I dropped the words "exercise" and "sport" and replaced them with far more interesting and enjoyable words which I'll get to in a mo.

I'm going to tell you exactly how I managed to do that, and once and for all, formed some great behaviours that I know'll be with me as long as I'm physically able to get my ass moving.

Image credit:  Mike Baird

I've gone from repeated failure at establishing good patters, to lasting, easy, and extremely rewarding success
 
I reckon some of the stuff I did might help you if you want to make improvements too but hey, I'm not a sports expert, or a physician.  All I know is that what I did worked for me.  You'll need to check this stuff out for yourself before getting into anything, and see your doctor (and all the other patronising provisos!) etc. too.


It's been over two years now, so long enough to call my changes "permanent" don't you think?

After a particularly dark period with all kinds of difficulties in business and life, I'd become a bit fat!  Not so much an aesthetic problem, but I was struggling to keep up with my then 4 year old, was often out of breath, and had little energy much of the time.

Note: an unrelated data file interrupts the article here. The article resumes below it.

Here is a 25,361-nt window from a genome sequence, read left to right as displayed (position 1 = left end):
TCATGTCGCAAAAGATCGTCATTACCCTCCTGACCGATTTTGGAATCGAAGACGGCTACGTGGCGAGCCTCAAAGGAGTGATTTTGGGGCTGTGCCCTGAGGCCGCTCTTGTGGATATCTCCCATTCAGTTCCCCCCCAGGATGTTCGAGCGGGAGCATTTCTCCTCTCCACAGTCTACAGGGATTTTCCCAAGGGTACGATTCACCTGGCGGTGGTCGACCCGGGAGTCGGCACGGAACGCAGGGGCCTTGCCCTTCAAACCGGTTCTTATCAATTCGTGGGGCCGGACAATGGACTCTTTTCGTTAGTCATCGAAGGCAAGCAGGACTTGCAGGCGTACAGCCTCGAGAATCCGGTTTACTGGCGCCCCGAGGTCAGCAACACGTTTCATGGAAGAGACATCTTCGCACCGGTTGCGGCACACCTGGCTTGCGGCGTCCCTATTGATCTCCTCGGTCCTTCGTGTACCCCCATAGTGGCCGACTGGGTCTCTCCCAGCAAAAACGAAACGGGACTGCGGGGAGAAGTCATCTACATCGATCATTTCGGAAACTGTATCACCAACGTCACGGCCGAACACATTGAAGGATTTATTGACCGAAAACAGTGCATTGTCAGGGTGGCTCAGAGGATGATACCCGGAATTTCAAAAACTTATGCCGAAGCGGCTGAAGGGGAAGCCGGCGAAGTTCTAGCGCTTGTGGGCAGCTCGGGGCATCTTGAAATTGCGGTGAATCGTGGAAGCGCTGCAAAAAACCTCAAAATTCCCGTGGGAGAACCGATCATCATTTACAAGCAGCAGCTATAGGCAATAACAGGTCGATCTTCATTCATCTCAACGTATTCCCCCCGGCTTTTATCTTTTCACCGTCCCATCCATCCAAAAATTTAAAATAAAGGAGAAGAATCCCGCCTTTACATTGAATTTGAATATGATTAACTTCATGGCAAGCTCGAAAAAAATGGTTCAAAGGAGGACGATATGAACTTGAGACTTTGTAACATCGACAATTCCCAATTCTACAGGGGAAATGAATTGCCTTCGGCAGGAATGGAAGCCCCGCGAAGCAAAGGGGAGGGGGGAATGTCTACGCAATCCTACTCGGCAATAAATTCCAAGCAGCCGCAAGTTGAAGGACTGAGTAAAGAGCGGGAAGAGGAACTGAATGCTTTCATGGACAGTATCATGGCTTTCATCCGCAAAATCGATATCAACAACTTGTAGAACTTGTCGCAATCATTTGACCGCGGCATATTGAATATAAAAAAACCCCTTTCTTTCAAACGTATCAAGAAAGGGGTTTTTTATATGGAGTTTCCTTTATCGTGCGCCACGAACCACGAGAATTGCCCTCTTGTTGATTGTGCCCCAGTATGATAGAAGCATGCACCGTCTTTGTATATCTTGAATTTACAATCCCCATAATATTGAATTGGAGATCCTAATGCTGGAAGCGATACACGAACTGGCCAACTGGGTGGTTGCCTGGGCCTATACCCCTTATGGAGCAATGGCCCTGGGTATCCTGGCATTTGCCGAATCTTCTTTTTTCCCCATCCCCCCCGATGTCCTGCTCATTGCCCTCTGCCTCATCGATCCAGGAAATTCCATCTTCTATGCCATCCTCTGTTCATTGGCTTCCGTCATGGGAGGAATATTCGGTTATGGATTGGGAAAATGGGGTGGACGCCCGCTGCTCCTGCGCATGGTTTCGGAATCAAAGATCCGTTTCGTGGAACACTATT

The only zest in my life was from a shrivelled up lemon cake or three in the local cafe.

Want to know how I turned it all around?

OK.  Here are four perceptions I used, and they can help us right now. 

1)  Countless obstacles

Life's full of 'em.  No matter what the goal, they'll be there.  Get over 'em. Or under.  Or around.  Better, blow the crap out of 'em.  How?  By re-defining, re-focusing, using different language and a "can-do" attitude.
 
Having tried to exercise regularly and failed I eventually realised a big problem:  "Exercise" was a bad word, loaded with all the wrong connotations.  I changed it to "walking", which I thought of as easy, enjoyable, and something I could do more of right away. 

Once "walking" gets turned into "fast walking" and you're doing it 3 or 4 times a week and getting your heart rate up for about 15 minutes at a time, you're well on the way to massive improvements, potentially in every area of living.
 
I knew I liked walking, and the obstacles to getting out and about are next to zero - you just start walking!
 
But try going to the gym 3 to 4 times a week and it is a ball-ache and drains hours from your life!